The Christian Atheist
- Tuesday, April 27, 2010
EDITOR'S NOTE: The following is an excerpt from The Christian Atheist by Craig Goeschel (Zondervan).
Hi, my name is Craig Groeschel, and I'm a Christian Atheist.
For as long as I can remember, I've believed in God, but I haven't always lived like he exists. Today my Christian Atheism isn't as large of a problem as it once was, but I still struggle with it. Like a recovering alcoholic careful never to take sobriety for granted, I have to take life one day at a time.
You might think it's odd for a pastor to struggle with living like there is no God. However, in my corner of the world, Christian Atheism is a fast-spreading spiritual pandemic which can poison, sicken, and even kill eternally. Yet Christian Atheism is extremely difficult to recognize — especially by those who are infected.
My story illustrates the symptoms. I was born into a "Christian" family. We believed in God and attended church when convenient — and always on Christmas or Easter. And when we did attend, it was always boring. Some older man wearing what looked like a dress would stand at the pulpit for what seemed like forever, talking about stuff that didn't make any sense to me. I remember counting how many times the preacher raised one hand in the air — fifty-three in one sermon may still be the world record.
Even though I never carried a Bible to church, we did own a yellowish-gold Bible that was the size of a small U-haul truck and sat prominently on our living room coffee table. The pictures gave me warm, tingly, spiritual feelings, but the words were an impenetrable web of thees and thous.
Two of my friends' parents always made us pray before meals: "God is great. God is good. Let us thank him for this food." It always bothered me that this prayer didn't rhyme, even though it seemed like it should, and wondered if it bothered God too. At my grandparent's house, we prayed, "Come, Lord Jesus, be our guest, and let this food to us be blessed." Neither prayer mattered to me, but at least the second one actually rhymed.
When I was eight, I attended a backyard vacation Bible school. I was a little nervous, but the games, prizes, stories, and unlimited animal crackers with grape-flavored Kool-Aid won me over. The kids seemed normal enough, except for Alex, who wet his pants twice in one day. (Alex, if you're reading this, you owe me big time for leaving out your last name.)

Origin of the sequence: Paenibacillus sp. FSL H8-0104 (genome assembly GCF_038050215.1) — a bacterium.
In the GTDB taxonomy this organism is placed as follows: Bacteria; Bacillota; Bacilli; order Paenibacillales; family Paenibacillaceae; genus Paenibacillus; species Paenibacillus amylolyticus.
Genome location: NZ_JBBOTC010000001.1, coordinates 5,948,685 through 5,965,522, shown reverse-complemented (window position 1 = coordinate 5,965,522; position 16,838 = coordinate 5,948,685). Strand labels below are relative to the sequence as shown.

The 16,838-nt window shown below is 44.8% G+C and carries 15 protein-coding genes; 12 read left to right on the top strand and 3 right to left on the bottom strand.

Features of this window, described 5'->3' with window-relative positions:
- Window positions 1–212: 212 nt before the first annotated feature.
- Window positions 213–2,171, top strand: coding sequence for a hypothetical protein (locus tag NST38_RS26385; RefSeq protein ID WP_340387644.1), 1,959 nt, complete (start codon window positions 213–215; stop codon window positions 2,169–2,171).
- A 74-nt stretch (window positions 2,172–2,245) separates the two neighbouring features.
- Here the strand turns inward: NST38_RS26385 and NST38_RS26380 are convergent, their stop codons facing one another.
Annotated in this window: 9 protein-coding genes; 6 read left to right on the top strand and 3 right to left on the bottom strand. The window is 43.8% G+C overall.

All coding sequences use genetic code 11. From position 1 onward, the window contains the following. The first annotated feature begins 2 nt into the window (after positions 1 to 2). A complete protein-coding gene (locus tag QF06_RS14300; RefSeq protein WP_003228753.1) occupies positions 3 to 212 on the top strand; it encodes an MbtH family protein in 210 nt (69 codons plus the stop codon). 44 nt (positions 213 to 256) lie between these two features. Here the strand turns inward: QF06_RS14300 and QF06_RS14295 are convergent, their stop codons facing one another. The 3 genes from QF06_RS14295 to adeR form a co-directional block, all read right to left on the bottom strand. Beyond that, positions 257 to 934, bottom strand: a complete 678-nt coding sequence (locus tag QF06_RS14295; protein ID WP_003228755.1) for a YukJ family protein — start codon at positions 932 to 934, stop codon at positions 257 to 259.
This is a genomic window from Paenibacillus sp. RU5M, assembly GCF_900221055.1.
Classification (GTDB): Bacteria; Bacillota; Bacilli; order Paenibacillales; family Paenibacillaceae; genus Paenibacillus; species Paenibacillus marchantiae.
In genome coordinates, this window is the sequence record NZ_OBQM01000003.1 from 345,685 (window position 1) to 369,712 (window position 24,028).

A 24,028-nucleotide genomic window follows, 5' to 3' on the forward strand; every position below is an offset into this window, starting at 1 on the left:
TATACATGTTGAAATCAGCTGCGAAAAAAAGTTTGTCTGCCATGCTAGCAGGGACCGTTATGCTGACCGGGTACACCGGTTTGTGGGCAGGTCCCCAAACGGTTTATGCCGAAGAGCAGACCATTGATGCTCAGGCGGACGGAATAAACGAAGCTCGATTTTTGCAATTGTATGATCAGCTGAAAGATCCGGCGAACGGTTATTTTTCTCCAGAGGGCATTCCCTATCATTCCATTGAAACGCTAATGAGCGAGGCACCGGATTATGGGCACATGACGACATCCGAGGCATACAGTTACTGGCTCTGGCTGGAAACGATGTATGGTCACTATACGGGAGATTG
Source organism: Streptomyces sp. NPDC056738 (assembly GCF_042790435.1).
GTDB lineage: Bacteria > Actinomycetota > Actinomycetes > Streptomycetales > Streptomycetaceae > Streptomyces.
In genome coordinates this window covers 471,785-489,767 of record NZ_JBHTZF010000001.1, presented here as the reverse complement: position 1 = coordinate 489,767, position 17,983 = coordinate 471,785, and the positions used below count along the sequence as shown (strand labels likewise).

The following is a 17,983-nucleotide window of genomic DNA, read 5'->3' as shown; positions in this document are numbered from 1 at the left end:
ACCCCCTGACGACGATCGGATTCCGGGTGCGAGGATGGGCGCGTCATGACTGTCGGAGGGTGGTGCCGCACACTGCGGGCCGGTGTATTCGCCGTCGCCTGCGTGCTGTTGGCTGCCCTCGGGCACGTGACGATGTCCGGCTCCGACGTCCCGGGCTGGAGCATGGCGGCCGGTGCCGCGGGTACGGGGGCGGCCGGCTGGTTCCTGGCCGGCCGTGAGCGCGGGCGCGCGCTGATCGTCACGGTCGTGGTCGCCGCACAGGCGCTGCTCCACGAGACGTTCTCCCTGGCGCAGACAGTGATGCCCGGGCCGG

Turns out it was all a setup for the final day, when the teachers brought the spiritual heat. Like Nolan Ryan's ninety-five-mile-an-hour fastball, they brushed me back from the plate. "Close your eyes. Bow your heads," said Grownup 1, her tone deadly serious. "I don't want anyone looking around." She paused dramatically. "If you were to die tonight, do you know for certain that you'd spend eternity in heaven? If you're not sure, please raise your hand."
Still buzzing from dozens of animal crackers, and certainly not certain about my eternal destiny, I raised my right hand. Suddenly Grownup 2 joined Grownup 1, and they picked me up underneath both arms and carried me to the back of the garage. One escape route was blocked by the garage itself, another was blocked by a chain-link fence, and the grownups' glares completed the triangle.
I was trapped and completely unprepared for what came next.
"If you don't know for sure where you'll spend eternity, then if you die, you'll go to hell."
Hell! Hell? At that moment, hell seemed like the safer option. Looking back, I'm certain these caring adults had nothing but pure intentions, but at the time they scared the animal crackers out of me. Taking my cue from the Little Rascals, I crouched down and darted between Grownup 2's legs, then sprinted faster than Forrest Gump all the way home. Still terrified of that nasty devil and the sulfuric fire he had reserved for kids like me, I barricaded myself in my closet and cried out to God, "Please don't send me to hell!"
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